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Angina Pectoris

Angina Pectoris

 

Angina Pectoris
Image Number: 101-081
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Title: Angina Pectoris
Customization: Available
Image Description:  Angina pectoris, showing section of myocardium and ischemic tissue with occluded coronary artery restricting blood flow. Also shows areas or discomfort radiating to the arm, neck, lower jaw, or back.

© Bert Oppenheim
Portfolio
Artist/Company Bio:
Bert received his BFA from the Cleveland Institute of Art in Medical Illustration and a Masters Degree from the Department of Art as Applied to Medicine from the Johns Hopkins School of Medicine. He has been an active member of the Association of Medical Illustrators for 20 years and recently completed a 4 year term on the Board of Governors. He currently lives outside of Boston where he maintains his freelance illustration and animation business. Specialties include editorial illustration and 3D computer animation for the pharmaceutical and advertising markets. Over the past 14 years Bert has created high-end 3D computer animation using Softimage on an SGI platform.

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Additional Related Images to:
Angina Pectoris


  View Image #101-081 Angina Pectoris #101-081  
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Angina pectoris, showing section of myocardium and ischemic tissue with occluded coronary artery restricting blood flow. Also shows areas or discomfort radiating to the arm, neck, lower jaw, or back.


  View Image #118-092 Angina Stenosis Ischemia Heart #118-092  
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Angina Stenosis Ischemia Heart. A stenosis is an abnormal narrowing in a blood vessel or other tubular organ or structure. Vascular stenosis are often associated with a noise (bruit) resulting from the turbulent flow over the narrowed blood vessel. This bruit can be head with a stethescopre. Other diagnostic methods are imaging such as ultrasound, MFI, CT or CT angiography. Angina pectoris, commonly known as angina, is chest pain due to ischemia (a lack of blood and hence oxygen supply) of the heart muscle, generally due to obstruction or spasm of the coronary arteries (the heart's blood vessels). Coronary artery disease, the main cause of angina, is due to atherosclerosis of the cardiac arteries. The term derives from the Greek ankhon ("strangling") and the Latin pectus ("chest"), and can therefore be translated as "a strangling feeling in the chest". It is common to equate severity of angina with risk of fatal cardiac events. There is a weak relationship between severity of pain and degree of oxygen deprivation in the heart muscle (i.e. there can be severe pain with little or no risk of a heart attack, and a heart attack can occur without pain). Worsening ("crescendo") angina attacks, sudden-onset angina at rest, and angina lasting more than 15 minutes are symptoms of unstable angina (usually grouped with similar conditions as the acute coronary syndrome). As these may herald myocardial infarction (a heart attack), they require urgent medical attention and are generally treated as a presumed heart attack.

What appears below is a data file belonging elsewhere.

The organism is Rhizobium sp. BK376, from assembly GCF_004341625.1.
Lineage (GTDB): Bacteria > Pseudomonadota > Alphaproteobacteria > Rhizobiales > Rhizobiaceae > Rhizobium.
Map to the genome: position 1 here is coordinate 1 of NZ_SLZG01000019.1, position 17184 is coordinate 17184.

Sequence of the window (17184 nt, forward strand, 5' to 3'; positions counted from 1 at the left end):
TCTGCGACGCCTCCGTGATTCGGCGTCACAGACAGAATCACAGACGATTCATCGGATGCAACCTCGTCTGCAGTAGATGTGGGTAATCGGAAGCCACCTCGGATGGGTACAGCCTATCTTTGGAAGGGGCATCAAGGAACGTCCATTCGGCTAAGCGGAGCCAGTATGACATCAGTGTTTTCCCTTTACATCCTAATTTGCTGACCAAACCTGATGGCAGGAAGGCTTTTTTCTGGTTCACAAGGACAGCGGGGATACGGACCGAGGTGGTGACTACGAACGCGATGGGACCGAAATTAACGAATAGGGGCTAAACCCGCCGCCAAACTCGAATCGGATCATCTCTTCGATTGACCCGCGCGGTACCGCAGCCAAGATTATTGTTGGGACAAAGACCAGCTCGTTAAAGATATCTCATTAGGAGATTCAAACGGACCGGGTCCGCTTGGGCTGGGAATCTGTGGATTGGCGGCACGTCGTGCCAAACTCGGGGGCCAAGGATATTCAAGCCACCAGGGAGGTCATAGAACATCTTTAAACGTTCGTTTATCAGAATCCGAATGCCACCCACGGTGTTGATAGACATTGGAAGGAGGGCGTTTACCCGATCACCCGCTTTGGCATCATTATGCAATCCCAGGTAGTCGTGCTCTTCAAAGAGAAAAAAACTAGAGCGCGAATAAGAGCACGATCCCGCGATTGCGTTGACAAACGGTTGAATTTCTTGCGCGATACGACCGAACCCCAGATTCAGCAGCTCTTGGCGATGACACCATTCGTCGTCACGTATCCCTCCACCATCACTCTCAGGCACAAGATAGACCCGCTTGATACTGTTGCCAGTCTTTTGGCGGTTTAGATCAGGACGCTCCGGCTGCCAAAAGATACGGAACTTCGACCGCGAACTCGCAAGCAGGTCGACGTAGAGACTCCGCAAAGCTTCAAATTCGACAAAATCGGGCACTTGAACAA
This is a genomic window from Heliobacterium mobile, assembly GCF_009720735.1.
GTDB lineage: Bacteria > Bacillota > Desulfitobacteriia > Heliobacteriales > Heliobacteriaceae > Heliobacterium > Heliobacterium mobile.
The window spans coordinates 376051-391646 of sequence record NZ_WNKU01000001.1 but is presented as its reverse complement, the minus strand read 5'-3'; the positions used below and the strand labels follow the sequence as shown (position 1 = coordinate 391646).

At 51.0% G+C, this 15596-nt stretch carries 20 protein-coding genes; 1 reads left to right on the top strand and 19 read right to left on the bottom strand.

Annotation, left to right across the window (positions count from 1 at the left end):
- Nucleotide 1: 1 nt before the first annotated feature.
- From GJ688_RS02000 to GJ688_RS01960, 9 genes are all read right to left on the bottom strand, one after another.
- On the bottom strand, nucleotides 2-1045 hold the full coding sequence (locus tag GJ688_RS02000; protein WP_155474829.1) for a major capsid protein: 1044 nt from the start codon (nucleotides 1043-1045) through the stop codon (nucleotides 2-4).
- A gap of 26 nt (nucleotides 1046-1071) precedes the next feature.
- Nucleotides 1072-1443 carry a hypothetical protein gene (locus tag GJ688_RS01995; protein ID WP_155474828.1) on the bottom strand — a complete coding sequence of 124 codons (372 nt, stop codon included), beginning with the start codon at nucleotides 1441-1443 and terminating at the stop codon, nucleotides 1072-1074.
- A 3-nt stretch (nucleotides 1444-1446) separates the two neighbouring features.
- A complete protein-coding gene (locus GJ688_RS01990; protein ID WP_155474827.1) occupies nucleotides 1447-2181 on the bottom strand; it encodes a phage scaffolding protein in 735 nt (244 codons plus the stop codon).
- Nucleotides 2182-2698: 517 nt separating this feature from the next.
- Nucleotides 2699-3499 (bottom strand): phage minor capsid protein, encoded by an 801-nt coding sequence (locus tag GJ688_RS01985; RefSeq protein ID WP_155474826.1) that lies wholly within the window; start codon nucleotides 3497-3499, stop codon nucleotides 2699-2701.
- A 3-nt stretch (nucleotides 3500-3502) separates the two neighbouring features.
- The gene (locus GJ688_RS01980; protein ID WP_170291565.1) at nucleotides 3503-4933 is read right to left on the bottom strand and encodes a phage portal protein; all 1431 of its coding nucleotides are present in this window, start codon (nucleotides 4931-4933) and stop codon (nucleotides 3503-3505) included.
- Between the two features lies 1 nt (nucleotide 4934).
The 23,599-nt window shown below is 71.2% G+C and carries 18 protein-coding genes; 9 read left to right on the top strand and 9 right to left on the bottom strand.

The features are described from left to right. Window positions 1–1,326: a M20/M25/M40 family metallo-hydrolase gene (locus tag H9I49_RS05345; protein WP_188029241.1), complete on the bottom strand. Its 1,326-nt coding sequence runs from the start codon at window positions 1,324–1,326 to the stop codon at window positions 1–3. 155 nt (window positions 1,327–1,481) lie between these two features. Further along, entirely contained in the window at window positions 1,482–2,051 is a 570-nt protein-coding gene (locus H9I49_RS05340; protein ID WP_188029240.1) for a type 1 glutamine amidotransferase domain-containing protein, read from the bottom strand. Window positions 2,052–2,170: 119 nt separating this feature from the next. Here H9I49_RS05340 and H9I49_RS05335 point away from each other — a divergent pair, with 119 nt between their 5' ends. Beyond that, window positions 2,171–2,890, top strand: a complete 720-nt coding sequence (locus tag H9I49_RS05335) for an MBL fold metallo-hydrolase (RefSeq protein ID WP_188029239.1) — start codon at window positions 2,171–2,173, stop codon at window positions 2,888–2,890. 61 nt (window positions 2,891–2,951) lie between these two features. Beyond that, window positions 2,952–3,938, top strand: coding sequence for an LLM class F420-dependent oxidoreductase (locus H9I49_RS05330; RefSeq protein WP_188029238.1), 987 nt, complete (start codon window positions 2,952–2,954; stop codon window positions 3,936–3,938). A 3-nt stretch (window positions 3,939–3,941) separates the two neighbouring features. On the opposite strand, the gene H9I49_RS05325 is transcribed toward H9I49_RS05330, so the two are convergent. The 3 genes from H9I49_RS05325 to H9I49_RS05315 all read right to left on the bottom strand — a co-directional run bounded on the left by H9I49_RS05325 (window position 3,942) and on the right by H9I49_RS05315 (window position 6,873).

View Image #145-015 Angina #145-015  
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Angina. Wire frame figure expressing pain from coronary occlusion. Angina.


  View Image #145-022 Angina #145-022  
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Woman physician comforting male patient who is experiencing angina during a history exam.


  View Image #125-051 Heart and Angina #125-051  
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Editorial illustration showing angina pain radiating from the heart.

 
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